- A lack of water flow: Pool Research claims not having enough water flow is one of the most common reasons your heater isn’t warming the water. Clogged filters, dirty pumps, filled baskets, and leaks will limit the plumbing from supplying enough water. Without enough water, the thermostat can’t register or adjust the temperature.
- Low gas pressure: Reduced gas pressure means your pool can’t supply the proper heat it needs to elevate the water temperature. The ignitor needs enough gas to work correctly. Most low-pressure situations happen when there are gas leaks between connection points. Rare clogs in the galvanized plumbing can cause this, too.
- Rusty components: Rust is the enemy of your pool heater. Moisture constantly surrounds your pool heater. The heat exchanger, ignitor, thermostat, and every other metal part in the heater can rust. Cover your heat when it’s raining if you’re not using it. Never cover a pool heater when it’s on, though.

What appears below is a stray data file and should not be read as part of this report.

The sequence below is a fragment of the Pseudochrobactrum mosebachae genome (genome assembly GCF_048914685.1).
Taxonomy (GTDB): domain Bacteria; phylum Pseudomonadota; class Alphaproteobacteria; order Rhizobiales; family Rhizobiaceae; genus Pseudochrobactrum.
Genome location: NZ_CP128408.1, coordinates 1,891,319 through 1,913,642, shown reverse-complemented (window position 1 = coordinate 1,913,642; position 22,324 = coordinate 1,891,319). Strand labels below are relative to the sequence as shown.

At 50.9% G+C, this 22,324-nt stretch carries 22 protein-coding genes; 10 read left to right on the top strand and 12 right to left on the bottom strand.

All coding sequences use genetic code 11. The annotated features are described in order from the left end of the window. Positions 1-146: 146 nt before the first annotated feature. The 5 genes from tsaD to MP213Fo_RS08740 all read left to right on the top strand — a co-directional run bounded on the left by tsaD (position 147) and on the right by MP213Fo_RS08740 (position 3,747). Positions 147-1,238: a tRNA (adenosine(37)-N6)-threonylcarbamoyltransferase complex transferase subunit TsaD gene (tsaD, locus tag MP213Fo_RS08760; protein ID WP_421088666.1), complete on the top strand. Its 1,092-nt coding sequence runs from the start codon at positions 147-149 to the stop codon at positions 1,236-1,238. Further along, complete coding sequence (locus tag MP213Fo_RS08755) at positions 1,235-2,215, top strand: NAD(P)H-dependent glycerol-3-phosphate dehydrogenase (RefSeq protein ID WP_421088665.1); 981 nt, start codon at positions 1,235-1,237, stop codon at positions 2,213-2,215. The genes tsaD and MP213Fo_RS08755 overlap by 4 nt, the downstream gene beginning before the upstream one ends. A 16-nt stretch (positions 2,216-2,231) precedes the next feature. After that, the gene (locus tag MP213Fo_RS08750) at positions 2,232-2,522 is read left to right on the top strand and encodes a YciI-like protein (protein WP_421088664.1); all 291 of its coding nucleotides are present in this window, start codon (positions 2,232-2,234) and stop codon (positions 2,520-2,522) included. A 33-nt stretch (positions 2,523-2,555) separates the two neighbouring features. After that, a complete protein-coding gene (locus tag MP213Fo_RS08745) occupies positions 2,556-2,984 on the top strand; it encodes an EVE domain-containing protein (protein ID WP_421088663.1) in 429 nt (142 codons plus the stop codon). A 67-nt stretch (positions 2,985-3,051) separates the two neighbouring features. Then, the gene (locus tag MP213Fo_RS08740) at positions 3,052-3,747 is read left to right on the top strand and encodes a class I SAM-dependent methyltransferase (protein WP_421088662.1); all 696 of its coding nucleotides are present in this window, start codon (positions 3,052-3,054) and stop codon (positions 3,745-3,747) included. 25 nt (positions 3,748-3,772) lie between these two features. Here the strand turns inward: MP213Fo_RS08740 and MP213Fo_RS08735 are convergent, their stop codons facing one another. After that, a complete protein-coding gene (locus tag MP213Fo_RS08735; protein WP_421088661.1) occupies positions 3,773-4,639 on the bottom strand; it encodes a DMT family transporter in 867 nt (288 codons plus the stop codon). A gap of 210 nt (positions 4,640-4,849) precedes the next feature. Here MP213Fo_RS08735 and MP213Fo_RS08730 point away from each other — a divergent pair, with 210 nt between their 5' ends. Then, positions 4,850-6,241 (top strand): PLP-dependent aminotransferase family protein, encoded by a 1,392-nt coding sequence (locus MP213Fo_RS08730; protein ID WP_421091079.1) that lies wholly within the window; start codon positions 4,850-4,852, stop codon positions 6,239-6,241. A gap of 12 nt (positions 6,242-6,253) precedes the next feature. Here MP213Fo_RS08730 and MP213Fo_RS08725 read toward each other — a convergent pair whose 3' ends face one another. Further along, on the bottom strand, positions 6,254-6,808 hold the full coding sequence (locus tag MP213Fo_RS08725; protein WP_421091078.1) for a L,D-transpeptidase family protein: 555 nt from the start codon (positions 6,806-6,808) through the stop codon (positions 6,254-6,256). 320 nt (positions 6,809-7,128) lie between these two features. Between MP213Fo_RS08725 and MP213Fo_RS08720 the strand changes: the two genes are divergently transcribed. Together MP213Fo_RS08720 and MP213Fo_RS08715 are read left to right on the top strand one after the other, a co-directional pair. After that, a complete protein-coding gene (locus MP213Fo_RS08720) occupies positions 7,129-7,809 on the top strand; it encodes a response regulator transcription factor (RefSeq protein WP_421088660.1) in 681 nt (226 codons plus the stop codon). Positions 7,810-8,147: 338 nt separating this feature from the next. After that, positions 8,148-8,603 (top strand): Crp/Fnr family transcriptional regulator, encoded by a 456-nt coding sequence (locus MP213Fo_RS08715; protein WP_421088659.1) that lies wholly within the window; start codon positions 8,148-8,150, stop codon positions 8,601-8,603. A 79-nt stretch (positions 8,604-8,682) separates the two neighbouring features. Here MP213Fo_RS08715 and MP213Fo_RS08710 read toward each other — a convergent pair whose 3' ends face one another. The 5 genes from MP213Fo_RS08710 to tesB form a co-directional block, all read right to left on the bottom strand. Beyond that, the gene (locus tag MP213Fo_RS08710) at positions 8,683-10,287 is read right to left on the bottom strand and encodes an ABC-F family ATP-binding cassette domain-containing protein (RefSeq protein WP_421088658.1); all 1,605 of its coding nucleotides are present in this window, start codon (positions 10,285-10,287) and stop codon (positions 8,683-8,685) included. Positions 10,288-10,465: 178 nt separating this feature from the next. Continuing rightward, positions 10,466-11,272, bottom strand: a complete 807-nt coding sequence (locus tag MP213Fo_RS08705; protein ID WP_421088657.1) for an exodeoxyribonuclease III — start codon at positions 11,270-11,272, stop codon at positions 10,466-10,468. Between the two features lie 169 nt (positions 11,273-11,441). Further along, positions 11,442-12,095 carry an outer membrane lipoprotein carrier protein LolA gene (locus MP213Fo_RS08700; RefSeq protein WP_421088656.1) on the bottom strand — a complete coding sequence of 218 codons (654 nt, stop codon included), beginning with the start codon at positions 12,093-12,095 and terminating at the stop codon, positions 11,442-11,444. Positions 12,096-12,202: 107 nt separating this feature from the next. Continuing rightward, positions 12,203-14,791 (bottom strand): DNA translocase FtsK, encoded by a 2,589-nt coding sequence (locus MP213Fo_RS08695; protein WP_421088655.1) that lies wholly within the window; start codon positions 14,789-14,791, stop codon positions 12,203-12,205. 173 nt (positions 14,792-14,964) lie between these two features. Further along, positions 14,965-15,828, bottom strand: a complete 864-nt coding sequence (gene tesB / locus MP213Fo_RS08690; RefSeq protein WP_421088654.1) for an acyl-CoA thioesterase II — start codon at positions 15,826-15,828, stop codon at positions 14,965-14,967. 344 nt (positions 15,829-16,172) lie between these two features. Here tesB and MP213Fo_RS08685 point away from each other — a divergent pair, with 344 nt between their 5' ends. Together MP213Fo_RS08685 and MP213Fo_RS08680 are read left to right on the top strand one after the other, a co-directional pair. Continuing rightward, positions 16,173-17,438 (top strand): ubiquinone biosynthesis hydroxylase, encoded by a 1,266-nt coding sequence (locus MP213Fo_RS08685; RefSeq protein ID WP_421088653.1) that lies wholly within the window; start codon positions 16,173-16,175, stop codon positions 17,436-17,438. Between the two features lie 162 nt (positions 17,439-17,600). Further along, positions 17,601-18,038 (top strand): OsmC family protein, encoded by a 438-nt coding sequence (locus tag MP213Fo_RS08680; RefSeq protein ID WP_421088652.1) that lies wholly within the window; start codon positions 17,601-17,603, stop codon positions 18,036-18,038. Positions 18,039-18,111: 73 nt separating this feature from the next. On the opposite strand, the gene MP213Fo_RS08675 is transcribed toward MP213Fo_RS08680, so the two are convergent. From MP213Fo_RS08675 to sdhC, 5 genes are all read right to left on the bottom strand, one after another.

Pool heaters have more parts than anything on your equipment pad. They’re loaded with exchangers, sensors, valves, and many other components that need to be maintained. Annual maintenance by a professional is the best way to prevent long-term damage to your pool heater. The small upfront maintenance costs will stop you from experiencing expensive repairs.
The size of your heater usually affects its heating capacity and the water’s ultimate temperature. Some people recommend oversized heaters to improve efficiency. Find out if that’s true in my complete guide on the topic. Is It Okay to Oversize Your Pool Heater?
Pool heaters are relatively straightforward. If the temperature coming out of the heater isn’t at the set temperature, something’s wrong. These issues could range from thermostat problems to frozen pipes and more. Keep in mind that the pool takes several hours to reach the desired temperature since there are thousands of gallons of water to heat.